Monday, 10 October 2011

Traditional Publisher or Self-Publish? . . . My Decision and An Excerpt

For months, I've been sitting on a fence, grappling with indecision.  Do I continue to query Agents, or break the chains of Traditional Publishing and embrace the New World and Self-Publish? 

I'm down off the fence . . . my decision has been made!  Diary of a Vet's Wife, subtitled Loving and Living with Post Traumatic Stress Disorder, will be self-published due to the heartfelt encouragement and confidence from friends and followers who are waiting for this book.  And I am most grateful!

These were the main deciding factors . . .:
  1. I've spent nearly a year querying agents with no success.  Even if I was picked up tomorrow, it could potentially be another 18 months to 2 years before the book release date.
  2. Most agents now ask for a Marketing Plan submitted with your Book Proposal, including the action items you plan to implement yourself.  It used to be a traditional publisher would solely market an author's book.  
  3. Agents and publishers take substantial profits, leaving the author with only a pittance for their years, and sometimes decades, of dedication in solitary confinement. (Plus now market their own book).
  4. Early on, I was advised not to include excerpts from the book on my blog. This, I was told, could lead to a possible rejection by a publisher. Can't they see this is a marketing tool to gain interest?
When your profit per book (after all expenses) is three, four, five, or more times what you could make with a conventional publisher, you can generate a nice income stream with much lower sales numbers.             - Peter Bowerman

Countless books have been written on Self-Publishing and Marketing, many occupy space on my desk and the floor surrounding my feet. Way too much information to absorb, but I'm wading through it.  Truthfully, once I discovered this avenue, I couldn't set it aside.  I continued to query agents, while uncovering this brave new world. The more I read, the more sense it made.

But now where do I begin? What do I do first?

Success as a self-publisher is far more a function of a process than an aptitude.   - Peter Bowerman

Once again, I never planned to be a writer, and everything I'm doing is from the view point of a novice. I'm as green as a Spring pea. If you're trained in this field of expertise, please forgive my simplicity. I know there are many others like me who need to experience these steps . . .
  1. Establish a Reader Base - The first lesson I learned in market research was the necessity to reach readers BEFORE your book is published, whether traditionally or self-published. This was the reason I started my blog.  Each week I also email my post to friends and family in my Outlook address book. Then there's Facebook, Twitter, etc . . . which I still must tackle.  
  2. Editing - A writer must scrutinize their work with the eye of a detective. Too many writers, it appears, still submit manuscripts with misspelled words and grammarical errors. It's always best to have someone trained in this area to edit your writing.  Personally, my writing teacher was the first to do a light edit, a classmate did a second edit.  She then recommended one final edit with a professional before submission.  I hired a free-lance editor, Kay Thompson Lee, who is currently three-quarters through my manuscript smoothing any rough edges along the way.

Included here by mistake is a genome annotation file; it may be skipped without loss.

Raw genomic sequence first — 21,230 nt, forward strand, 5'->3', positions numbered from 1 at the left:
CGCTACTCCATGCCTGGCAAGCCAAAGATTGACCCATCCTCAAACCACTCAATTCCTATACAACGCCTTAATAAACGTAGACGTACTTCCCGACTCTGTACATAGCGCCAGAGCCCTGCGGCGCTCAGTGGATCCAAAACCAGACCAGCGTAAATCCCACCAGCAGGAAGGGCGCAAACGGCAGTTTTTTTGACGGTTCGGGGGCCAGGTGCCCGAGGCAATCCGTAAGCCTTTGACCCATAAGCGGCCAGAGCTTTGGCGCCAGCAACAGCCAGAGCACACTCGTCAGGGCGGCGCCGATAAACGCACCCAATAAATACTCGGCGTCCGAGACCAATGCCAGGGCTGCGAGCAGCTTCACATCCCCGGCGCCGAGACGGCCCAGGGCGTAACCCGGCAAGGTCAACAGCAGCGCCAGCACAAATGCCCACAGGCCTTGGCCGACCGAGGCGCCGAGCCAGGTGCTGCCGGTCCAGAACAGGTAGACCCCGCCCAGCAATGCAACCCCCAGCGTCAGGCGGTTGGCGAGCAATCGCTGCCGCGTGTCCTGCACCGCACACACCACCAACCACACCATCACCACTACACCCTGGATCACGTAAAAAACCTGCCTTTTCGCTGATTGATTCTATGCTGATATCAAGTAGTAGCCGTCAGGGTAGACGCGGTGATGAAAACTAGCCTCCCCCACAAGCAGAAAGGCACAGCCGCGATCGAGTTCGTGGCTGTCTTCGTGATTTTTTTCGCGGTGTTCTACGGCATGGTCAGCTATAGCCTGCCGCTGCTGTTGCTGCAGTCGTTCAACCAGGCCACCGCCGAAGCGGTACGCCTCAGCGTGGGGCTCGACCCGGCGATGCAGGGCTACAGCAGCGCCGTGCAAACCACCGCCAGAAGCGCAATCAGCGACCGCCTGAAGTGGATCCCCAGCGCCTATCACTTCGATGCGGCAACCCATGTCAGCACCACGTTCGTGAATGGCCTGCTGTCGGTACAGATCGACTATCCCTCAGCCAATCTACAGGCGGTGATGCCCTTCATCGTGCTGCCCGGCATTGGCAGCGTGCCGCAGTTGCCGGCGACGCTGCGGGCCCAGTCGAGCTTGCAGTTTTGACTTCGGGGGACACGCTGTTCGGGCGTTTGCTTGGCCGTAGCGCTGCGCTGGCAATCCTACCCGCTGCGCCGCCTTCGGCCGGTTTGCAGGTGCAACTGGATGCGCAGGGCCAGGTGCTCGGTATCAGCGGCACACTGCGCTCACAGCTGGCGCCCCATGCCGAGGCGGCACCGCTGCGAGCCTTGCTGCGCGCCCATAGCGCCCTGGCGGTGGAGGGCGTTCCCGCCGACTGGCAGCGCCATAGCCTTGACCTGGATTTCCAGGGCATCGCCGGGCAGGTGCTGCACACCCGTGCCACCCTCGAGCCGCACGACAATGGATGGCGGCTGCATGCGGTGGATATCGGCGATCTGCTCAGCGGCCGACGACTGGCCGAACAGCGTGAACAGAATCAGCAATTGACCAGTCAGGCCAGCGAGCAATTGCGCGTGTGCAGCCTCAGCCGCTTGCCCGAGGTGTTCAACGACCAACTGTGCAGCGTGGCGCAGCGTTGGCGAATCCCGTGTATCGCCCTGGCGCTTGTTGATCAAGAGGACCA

3. Your Cover - The most important part of your book! Covers sell books! Many buying decisions are made based solely on covers. Why do so many authors stop short of the finish line? Take the time and invest the money to create a cover that would have an impartial observer be totally unaware that it's a self-published effort. A cover so good that when they do find out it's self-published, they're amazed. - Peter Bowerman, The Well-Fed Self-Publisher
I finally feel like I've stepped into a clearing on My Uncharted Journey into Publishing My First Book. I can take a deep breath now that I know my next major step is my book cover. This requires a graphic designer. Maybe a college student at California State University Northridge, which is located nearby.  A creative type bubbling with fresh ideas, who can deal with me and my artistic preferences at a lower pay scale, knowing their name will be carved in my book like stone with my eternal gratitude.  Wish me luck . . .

To be honest, I literally still have no idea what I want on this cover.  But I'm open to suggestions . . . Anyone?

An Excerpt . . . from Chapter 4

     . . . Grant rang the doorbell. 
     Moments later, Jackie flung open the screen door.  "I'm so happy y'all could make it," she said, hugging us tightly.
     Jackie was in her early fifties, slim and attractive, with cropped platinum blond hair that framed huge Bette Davis eyes.  Dressed in a simple sundress, she looked fresh as a new day.
     "Happy Birthday," I said, kissing her cheek.  "I hope you like these."  I handed her a small gift containing a pair of sable paintbrushes.
     "Happy Birthday," Grant echoed.  Taking her wrist, he clicked his heels, bowed and kissed the back of her hand, then produced a bottle of red wine from behind his back.